Stewart County Community Summit

Last week, we attended the Stewart County Community Summit. Our attention was brought to this event when Matt got one of the fliers and noticed that lunch was going to be “graciously provided” by CoreCivic (see flier below). We at the office have been having an on-going conversation about what our role should be as members of the Lumpkin community, and thought attending this meeting would be a great place to start. I was completely floored by a lot of the things I learned from this meeting, and thought they would be worth sharing here.
It should be noted that CoreCivic did not speak at all, not was their logo was not displayed. They just got a shout out for graciously providing lunch.
Mac Moye, the Stewart County manager, was the master of ceremonies.
Vernon Keenan, Director of the Georgia Bureau of Investigation, spoke about how the GBI works in Stewart county. The GBI has three main functions in Stewart County:
  1. Conduct all autopsies in the county. The closest laboratory is in Columbus. They received 11 coroner calls last year, resulting in 7 autopsies. This year, they have received 8 coroner calls, resulting in 4 autopsies. We assume one of those coroner calls was the suicide at Stewart in July.
  2. Manage the Georgia Crime Information Center (GCIC). They basically consolidate and house all Georgia criminal justice data in one place and share with national agencies. He did mention that “ICE’s alien pick-up list” is among the data housed in the GCIC.
  3. Investigate violent, property, and drug-related cases called up from local police/sheriff offices. They have regional offices in Macon, Americus, and Columbus.
Dr. Linda Buchanan, President of Andrew College in Cuthbert, spoke about the apologetic sense of nostalgia that is rampant in rural counties like Stewart. She mentioned the common refrain, “You should have been here when…” She implored the audience to stop apologizing and focus on what we do have and what we can all get behind:“pick one data point that everyone can get around.” Her suggested rallying point of data was 3rd grade reading levels in Stewart county. 10% of Stewart County 3rd graders are at the proficient or advanced level of reading. All other students are at the developing (which is technically passing) or beginning reading level. In contrast, 37.9% of Denver County 3rd graders read at or above grade level (40% statewide in Colorado).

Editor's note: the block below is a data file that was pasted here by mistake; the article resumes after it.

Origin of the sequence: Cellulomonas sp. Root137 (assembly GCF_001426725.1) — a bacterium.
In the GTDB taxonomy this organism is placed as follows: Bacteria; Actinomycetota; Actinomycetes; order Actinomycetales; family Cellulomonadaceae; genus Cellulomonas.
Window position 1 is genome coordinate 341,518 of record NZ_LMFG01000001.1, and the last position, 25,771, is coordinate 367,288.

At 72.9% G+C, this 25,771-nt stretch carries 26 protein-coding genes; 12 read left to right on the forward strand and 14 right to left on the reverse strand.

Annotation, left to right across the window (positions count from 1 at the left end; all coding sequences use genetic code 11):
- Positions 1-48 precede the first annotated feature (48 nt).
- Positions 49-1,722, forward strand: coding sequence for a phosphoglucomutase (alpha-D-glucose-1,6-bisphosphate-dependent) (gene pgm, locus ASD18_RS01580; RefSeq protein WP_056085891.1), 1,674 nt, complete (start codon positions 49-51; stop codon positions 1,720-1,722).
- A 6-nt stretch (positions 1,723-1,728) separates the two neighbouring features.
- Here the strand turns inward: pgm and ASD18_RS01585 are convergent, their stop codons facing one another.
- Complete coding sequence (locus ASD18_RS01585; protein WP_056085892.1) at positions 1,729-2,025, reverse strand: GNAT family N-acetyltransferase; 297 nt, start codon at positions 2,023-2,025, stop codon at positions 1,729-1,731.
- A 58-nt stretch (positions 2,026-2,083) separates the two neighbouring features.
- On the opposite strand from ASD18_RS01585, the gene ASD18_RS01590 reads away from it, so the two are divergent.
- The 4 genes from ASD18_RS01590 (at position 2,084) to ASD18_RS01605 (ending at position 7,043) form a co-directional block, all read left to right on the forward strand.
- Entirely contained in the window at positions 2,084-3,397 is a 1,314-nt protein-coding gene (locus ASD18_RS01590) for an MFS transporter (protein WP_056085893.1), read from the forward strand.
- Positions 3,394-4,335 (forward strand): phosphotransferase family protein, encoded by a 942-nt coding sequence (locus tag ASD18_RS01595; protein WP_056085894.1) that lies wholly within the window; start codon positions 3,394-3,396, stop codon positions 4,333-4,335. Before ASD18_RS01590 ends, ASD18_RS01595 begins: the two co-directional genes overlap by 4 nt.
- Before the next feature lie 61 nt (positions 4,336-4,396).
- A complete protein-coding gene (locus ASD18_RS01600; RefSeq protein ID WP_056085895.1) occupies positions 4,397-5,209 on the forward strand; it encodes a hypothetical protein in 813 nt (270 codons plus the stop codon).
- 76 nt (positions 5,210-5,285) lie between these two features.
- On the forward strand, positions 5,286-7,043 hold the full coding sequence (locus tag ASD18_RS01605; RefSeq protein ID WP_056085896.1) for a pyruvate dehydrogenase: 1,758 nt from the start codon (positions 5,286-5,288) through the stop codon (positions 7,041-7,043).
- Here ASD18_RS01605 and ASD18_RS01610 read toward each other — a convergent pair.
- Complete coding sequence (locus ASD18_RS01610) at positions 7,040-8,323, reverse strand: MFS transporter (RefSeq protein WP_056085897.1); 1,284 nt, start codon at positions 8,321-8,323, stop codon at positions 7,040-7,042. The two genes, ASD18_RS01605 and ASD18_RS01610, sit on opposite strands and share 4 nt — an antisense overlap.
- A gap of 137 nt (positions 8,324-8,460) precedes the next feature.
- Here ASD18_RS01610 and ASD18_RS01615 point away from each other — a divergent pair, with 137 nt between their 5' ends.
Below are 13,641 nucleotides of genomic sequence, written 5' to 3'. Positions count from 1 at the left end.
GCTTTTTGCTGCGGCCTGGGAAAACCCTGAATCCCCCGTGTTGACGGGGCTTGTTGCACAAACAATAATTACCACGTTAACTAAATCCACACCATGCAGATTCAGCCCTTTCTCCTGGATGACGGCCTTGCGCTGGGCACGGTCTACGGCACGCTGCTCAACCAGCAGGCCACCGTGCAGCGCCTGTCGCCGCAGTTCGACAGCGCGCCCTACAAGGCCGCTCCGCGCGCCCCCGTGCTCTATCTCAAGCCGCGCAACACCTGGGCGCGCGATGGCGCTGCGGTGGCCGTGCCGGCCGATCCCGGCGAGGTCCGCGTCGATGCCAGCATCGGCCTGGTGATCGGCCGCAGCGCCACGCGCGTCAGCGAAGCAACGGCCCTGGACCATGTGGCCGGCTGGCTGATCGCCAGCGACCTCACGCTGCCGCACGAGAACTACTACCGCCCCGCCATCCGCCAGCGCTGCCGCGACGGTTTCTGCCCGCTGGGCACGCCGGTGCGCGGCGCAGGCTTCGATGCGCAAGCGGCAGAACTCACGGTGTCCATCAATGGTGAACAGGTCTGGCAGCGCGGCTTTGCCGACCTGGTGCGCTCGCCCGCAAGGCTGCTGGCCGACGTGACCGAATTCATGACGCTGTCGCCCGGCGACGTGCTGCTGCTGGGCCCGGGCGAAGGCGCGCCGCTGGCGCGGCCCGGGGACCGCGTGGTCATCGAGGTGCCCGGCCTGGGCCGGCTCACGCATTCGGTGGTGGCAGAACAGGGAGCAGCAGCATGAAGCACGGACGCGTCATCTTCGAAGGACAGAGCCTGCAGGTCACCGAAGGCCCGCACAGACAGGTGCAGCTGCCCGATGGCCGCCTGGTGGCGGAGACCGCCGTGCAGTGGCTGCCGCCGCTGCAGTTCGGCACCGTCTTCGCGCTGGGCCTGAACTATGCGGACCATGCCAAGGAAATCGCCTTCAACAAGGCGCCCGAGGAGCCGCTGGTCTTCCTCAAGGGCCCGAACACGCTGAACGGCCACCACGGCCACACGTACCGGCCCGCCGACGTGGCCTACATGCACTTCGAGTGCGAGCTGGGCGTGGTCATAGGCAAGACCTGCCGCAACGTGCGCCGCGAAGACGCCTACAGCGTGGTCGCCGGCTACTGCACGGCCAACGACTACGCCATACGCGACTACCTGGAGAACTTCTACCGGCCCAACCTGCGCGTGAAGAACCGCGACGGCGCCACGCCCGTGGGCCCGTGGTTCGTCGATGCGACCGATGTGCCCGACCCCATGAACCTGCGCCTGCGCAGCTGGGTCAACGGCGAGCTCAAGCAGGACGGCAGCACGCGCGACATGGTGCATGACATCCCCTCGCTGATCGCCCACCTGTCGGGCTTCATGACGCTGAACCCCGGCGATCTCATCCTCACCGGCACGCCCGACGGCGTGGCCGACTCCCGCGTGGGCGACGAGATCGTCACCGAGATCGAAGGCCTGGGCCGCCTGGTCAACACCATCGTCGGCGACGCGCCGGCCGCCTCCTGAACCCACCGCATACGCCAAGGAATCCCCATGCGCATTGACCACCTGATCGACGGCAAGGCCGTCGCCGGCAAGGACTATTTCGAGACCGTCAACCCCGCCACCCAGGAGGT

We also talked about a new grant which will provide free dinner to students (in addition to free breakfast and lunch) after school starting on October 1. No child will be turned away, as everyone in the school district is eligible to participate if a certain number of students fall within qualification parameters. They anticipate feeding about 240 students.
Bari Geeslin, a retired principal and now a consultant, spoke about a new $330k federal grant for Stewart County that is specifically for literacy. Named the “Get Lit” initiative, this grant will promote 20 minutes of reading every night, pay for books, pay for family engagement kits for parents who can’t read or don’t know what questions to ask their children, and purchase e-readers and other technology. She has other cool ideas, such as a WiFi bus that travels around to help kids access WiFi and other materials that are not available after school hours. She invited everyone to a standing monthly meeting to discuss ideas for the Get Lit initiative.
The Richland library was there in full force trying to promote their services. They are not doing well financially. They talked about how they have to organize their books differently due to the low literacy rates of adults in the area, how they are on the verge of shutting down their GED program because they can’t get anyone to sign up, and they want to offer more classes (like a technology training) but attendance is extremely low. They think it may be a combination of lack of transportation and lack of awareness about the programs. They recently expanded their WiFi across the street and to the edge of the parking lot so that people can use the WiFi from their cars after the library is closed for the day. They recognized that free WiFi access is a big community need (it’s extremely difficult and expensive to get high speed internet in rural areas).
Student exposure to the world outside of Stewart County was also raised as an issue. Someone mentioned that field trips are not just your typical visits to the zoo or a museum, but rather a visit to see an escalator for the first time and learn how to behave on an elevator (Stewart County has neither). This got us thinking back at the office about ways to plug SIFI volunteers in the community, such as after school reading, meet and greets, etc. because it might give the kids of Stewart County an opportunity to be exposed to different kinds of people with all kinds of different backgrounds. For example, we just had a volunteer for two weeks who was born in Pakistan, was raised in Canada, and was  a practicing Muslim. We’re all fairly confident that Stewart County school kids probably haven’t ever had the chance to meet someone like that.
This is undoubtedly a back-burner goal, since we have plenty of other work to do here, but I continue to be totally fascinated (and blown away!) by all of the things I had never even thought to take for granted, like knowing how to ride an escalator, or which way to stand in the elevator.

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